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[83] and retreated during the night. Brigadier-General Taliaferro, commanded Jackson's division, and Major-General Ewell, being amongst the wounded.

The next morning the 2nd Brigade were marched to the right of Jackson's line on top of a large hill, where there were several pieces of artillery. We stayed there about an hour and were shelled severely by the enemy, who had made their appearance from another direction from that of the evening before.

Jackson now took position behind an unfinished railroad which ran parallel to and north of the Warrenton pike and I suppose about a mile from it. Jackson's division was on the right, Ewell's next and A. P. Hill's on the left. The 2nd Brigade was marched from the hill to the left about half a mile, where we formed a line of battle in two lines, in a wood and near its edge, facing south. In our front was a narrow neck of open land, say two hundred to three hundred yards wide; on the west the woods ran along this field about three hundred yards, where it widened into a large field; a short distance around the wood is the hill we were on soon in the morning. Jackson now had several batteries of artillery on it. On the east of the neck of land, the wood ran along the field for, say seven hundred yards, when it widened out into the same large field. About two hundred yards in our front is a part of the abandoned railroad, running across the open neck from the woods on the east to near that on the west. The eastern end runs in a bottom where there was a bank for say, seventy-five yards, when it reached a hill; through this hill was a cut, that runs out on level ground just before it reaches the west wood. You will now see that in front of the railroad at this point is a short strip of wood to the right (west) and a long strip on the left (east) where at both points the neck of the cleared land unites with a large open field that runs east and west and at its far side is the Warrenton pike.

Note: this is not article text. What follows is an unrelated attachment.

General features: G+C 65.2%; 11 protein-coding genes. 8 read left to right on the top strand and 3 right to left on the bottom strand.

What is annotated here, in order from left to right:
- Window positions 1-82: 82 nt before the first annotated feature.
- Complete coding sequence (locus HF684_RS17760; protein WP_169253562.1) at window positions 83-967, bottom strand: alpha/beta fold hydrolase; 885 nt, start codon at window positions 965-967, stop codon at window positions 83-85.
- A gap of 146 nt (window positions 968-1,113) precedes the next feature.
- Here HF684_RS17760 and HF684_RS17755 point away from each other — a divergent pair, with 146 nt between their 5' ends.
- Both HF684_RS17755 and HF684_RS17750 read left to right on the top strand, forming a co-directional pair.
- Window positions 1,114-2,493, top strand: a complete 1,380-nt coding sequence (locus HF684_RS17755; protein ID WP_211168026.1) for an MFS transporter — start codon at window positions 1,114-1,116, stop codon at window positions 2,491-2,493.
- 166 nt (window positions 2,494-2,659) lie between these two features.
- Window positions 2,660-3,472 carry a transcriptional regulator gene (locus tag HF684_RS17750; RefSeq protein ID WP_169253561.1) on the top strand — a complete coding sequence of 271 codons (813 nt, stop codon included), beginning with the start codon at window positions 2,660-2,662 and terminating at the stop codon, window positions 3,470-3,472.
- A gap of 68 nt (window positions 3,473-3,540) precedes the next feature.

Our skirmishers were placed at the railroad. We were ordered to lie down in place, with guns in hand and were directed to rush for the railroad as soon as an order to forward was given.

Colonel Johnson now came along the line, stopped about ten yards in front of F Company, took out his pipe, filled it and struck a light, then quietly sat on the ground and leaned back against a small sapling.

Everything with us was perfectly quiet. This did not last long. The stillness in our front was broken by a bang, and almost at the same instant a shell went crashing through the trees overhead; this

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Stonewall Jackson (2)
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